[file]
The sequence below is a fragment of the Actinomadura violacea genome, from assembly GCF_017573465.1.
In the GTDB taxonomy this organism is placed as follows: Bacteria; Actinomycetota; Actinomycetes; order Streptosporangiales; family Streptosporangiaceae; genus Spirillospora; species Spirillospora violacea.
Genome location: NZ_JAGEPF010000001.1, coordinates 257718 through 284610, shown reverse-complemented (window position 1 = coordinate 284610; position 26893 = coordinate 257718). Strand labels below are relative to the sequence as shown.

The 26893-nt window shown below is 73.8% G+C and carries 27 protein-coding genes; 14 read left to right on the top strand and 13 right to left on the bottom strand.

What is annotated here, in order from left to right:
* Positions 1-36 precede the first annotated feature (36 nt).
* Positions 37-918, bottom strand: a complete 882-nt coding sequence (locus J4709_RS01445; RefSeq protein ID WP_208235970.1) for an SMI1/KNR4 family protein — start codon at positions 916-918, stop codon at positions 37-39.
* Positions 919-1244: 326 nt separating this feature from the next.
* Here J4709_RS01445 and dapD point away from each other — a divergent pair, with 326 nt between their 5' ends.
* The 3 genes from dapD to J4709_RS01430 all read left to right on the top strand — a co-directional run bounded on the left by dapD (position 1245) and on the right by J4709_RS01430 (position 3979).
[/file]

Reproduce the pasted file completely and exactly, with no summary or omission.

The sequence below is a fragment of the Actinomadura violacea genome, from assembly GCF_017573465.1.
In the GTDB taxonomy this organism is placed as follows: Bacteria; Actinomycetota; Actinomycetes; order Streptosporangiales; family Streptosporangiaceae; genus Spirillospora; species Spirillospora violacea.
Genome location: NZ_JAGEPF010000001.1, coordinates 257718 through 284610, shown reverse-complemented (window position 1 = coordinate 284610; position 26893 = coordinate 257718). Strand labels below are relative to the sequence as shown.

The 26893-nt window shown below is 73.8% G+C and carries 27 protein-coding genes; 14 read left to right on the top strand and 13 right to left on the bottom strand.

What is annotated here, in order from left to right:
* Positions 1-36 precede the first annotated feature (36 nt).
* Positions 37-918, bottom strand: a complete 882-nt coding sequence (locus J4709_RS01445; RefSeq protein ID WP_208235970.1) for an SMI1/KNR4 family protein — start codon at positions 916-918, stop codon at positions 37-39.
* Positions 919-1244: 326 nt separating this feature from the next.
* Here J4709_RS01445 and dapD point away from each other — a divergent pair, with 326 nt between their 5' ends.
* The 3 genes from dapD to J4709_RS01430 all read left to right on the top strand — a co-directional run bounded on the left by dapD (position 1245) and on the right by J4709_RS01430 (position 3979).